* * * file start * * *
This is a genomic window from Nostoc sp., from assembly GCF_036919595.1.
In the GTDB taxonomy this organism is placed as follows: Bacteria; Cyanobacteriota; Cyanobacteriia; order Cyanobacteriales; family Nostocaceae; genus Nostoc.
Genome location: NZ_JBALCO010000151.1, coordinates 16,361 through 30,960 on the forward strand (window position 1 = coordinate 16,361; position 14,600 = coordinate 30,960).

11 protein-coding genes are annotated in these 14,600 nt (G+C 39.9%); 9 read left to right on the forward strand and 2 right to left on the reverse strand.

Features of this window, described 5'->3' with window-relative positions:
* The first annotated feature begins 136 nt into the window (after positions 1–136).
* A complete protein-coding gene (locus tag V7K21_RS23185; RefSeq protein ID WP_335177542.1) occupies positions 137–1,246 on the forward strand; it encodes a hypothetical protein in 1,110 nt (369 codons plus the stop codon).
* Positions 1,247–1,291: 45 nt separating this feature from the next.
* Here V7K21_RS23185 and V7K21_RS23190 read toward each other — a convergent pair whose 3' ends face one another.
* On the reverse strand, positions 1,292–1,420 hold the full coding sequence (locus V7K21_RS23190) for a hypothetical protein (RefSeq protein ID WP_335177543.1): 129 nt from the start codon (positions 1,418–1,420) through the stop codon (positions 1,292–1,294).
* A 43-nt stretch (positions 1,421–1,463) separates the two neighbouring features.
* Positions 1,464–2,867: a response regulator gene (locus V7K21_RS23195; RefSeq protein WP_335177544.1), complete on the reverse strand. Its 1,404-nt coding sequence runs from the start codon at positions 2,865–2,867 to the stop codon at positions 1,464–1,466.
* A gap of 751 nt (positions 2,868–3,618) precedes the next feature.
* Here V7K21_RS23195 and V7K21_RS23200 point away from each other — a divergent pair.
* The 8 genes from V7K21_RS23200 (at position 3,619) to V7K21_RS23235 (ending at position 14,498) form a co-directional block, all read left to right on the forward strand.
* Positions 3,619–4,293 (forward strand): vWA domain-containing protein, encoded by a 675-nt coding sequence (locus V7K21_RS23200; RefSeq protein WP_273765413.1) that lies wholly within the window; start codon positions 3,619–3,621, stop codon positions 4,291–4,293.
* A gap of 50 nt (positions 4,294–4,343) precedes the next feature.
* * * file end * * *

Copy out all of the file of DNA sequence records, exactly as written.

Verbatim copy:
This is a genomic window from Nostoc sp., from assembly GCF_036919595.1.
In the GTDB taxonomy this organism is placed as follows: Bacteria; Cyanobacteriota; Cyanobacteriia; order Cyanobacteriales; family Nostocaceae; genus Nostoc.
Genome location: NZ_JBALCO010000151.1, coordinates 16,361 through 30,960 on the forward strand (window position 1 = coordinate 16,361; position 14,600 = coordinate 30,960).

11 protein-coding genes are annotated in these 14,600 nt (G+C 39.9%); 9 read left to right on the forward strand and 2 right to left on the reverse strand.

Features of this window, described 5'->3' with window-relative positions:
* The first annotated feature begins 136 nt into the window (after positions 1–136).
* A complete protein-coding gene (locus tag V7K21_RS23185; RefSeq protein ID WP_335177542.1) occupies positions 137–1,246 on the forward strand; it encodes a hypothetical protein in 1,110 nt (369 codons plus the stop codon).
* Positions 1,247–1,291: 45 nt separating this feature from the next.
* Here V7K21_RS23185 and V7K21_RS23190 read toward each other — a convergent pair whose 3' ends face one another.
* On the reverse strand, positions 1,292–1,420 hold the full coding sequence (locus V7K21_RS23190) for a hypothetical protein (RefSeq protein ID WP_335177543.1): 129 nt from the start codon (positions 1,418–1,420) through the stop codon (positions 1,292–1,294).
* A 43-nt stretch (positions 1,421–1,463) separates the two neighbouring features.
* Positions 1,464–2,867: a response regulator gene (locus V7K21_RS23195; RefSeq protein WP_335177544.1), complete on the reverse strand. Its 1,404-nt coding sequence runs from the start codon at positions 2,865–2,867 to the stop codon at positions 1,464–1,466.
* A gap of 751 nt (positions 2,868–3,618) precedes the next feature.
* Here V7K21_RS23195 and V7K21_RS23200 point away from each other — a divergent pair.
* The 8 genes from V7K21_RS23200 (at position 3,619) to V7K21_RS23235 (ending at position 14,498) form a co-directional block, all read left to right on the forward strand.
* Positions 3,619–4,293 (forward strand): vWA domain-containing protein, encoded by a 675-nt coding sequence (locus V7K21_RS23200; RefSeq protein WP_273765413.1) that lies wholly within the window; start codon positions 3,619–3,621, stop codon positions 4,291–4,293.
* A gap of 50 nt (positions 4,294–4,343) precedes the next feature.